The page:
These notes are based on the tutorial I gave at the Geometric Methods in Optimization and Sampling Boot Camp at the Simons Institute in Berkeley.

Suppose we wish to obtain samples from some probability measure on . If has a sufficiently well-behaved density with respect to the Lebesgue measure, i.e., , then we can use the (overdamped) continuous-time Langevin dynamics, governed by the Ito stochastic differential equation (SDE)

where the initial condition is generated according to some probability law , and is the standard -dimensional Brownian motion. Let denote the probability law of . Then, under appropriate regularity conditions on , one can establish the following:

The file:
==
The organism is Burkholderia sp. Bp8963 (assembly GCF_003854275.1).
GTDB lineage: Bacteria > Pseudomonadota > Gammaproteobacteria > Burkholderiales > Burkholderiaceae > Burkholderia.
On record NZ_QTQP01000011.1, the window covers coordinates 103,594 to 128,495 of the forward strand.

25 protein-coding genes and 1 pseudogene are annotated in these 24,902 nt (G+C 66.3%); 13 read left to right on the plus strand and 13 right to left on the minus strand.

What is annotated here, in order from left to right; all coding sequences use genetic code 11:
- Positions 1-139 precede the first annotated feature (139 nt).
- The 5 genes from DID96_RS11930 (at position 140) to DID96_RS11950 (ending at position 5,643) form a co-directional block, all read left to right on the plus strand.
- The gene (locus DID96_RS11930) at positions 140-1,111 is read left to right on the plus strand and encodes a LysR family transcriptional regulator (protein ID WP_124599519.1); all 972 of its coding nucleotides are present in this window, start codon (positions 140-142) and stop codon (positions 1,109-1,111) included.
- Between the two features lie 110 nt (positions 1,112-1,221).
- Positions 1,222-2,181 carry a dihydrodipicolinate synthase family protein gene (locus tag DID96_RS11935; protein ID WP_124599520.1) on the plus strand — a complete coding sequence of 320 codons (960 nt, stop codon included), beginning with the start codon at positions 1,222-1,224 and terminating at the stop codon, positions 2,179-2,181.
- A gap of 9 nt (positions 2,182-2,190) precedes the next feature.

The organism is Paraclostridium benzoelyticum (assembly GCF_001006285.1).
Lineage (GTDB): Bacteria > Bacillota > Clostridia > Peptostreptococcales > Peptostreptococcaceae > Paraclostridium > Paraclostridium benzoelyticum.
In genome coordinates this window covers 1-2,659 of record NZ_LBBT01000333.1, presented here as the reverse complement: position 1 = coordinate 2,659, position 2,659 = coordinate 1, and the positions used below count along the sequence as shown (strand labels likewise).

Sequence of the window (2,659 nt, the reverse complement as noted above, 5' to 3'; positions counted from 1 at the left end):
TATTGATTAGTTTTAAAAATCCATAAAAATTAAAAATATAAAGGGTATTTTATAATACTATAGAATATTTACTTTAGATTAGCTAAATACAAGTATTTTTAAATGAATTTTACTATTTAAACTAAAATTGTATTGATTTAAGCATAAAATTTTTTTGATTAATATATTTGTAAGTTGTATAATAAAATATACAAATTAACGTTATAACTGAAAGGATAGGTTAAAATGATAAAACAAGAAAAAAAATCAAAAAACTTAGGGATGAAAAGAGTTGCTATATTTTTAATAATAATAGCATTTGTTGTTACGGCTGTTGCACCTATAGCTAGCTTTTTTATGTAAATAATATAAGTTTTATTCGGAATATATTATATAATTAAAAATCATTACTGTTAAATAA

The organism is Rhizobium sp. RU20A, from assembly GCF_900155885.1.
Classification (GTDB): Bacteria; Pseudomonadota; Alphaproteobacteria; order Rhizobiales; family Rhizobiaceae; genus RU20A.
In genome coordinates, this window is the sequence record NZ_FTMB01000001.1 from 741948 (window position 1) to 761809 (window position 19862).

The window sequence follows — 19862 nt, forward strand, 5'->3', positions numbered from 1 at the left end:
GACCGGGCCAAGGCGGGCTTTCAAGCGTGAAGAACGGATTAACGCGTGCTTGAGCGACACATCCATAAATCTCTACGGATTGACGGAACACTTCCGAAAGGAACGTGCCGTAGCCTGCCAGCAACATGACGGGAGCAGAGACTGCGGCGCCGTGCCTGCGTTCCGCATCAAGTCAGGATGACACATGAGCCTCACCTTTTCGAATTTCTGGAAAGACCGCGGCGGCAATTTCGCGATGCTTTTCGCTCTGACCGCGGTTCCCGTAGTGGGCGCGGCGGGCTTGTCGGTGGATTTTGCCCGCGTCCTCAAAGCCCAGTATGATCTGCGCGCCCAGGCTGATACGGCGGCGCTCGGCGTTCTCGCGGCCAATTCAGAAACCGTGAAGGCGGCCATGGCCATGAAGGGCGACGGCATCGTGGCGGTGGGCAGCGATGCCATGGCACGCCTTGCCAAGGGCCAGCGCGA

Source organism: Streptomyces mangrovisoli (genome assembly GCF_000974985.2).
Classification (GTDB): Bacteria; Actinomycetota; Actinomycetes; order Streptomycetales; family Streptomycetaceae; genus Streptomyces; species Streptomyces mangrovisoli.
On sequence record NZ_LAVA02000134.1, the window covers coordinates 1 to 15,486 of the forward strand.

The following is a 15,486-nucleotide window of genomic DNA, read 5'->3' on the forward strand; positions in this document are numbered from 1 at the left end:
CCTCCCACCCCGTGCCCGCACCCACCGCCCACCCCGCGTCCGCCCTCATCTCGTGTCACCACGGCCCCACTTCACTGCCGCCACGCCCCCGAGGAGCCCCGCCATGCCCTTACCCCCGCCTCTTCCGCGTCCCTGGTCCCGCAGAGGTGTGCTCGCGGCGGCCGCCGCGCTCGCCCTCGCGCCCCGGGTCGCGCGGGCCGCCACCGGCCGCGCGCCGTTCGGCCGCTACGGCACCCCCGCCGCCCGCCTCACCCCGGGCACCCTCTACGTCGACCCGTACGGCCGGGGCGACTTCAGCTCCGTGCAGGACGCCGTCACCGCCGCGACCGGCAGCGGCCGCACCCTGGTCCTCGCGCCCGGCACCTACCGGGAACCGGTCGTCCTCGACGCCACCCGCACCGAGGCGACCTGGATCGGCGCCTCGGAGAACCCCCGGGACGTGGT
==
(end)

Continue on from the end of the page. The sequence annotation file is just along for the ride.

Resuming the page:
- is the unique invariant distribution of (1), i.e., if , then for all .
- converges to in a suitable sense as — in fact, it is often possible to show that there exists a constant that depends only on , such that one has the exponential convergence to equilibrium
for some distance between probability measures on .

In this sense, the Langevin process (1) gives only *approximate samples* from . I would like to discuss an alternative approach that uses diffusion processes to obtain *exact* samples in *finite* time. This approach is based on ideas that appeared in two papers from the 1930s by Erwin Schrödinger in the context of physics, and is now referred to as the *Schrödinger bridge problem*.

Continue reading “Sampling Using Diffusion Processes, from Langevin to Schrödinger”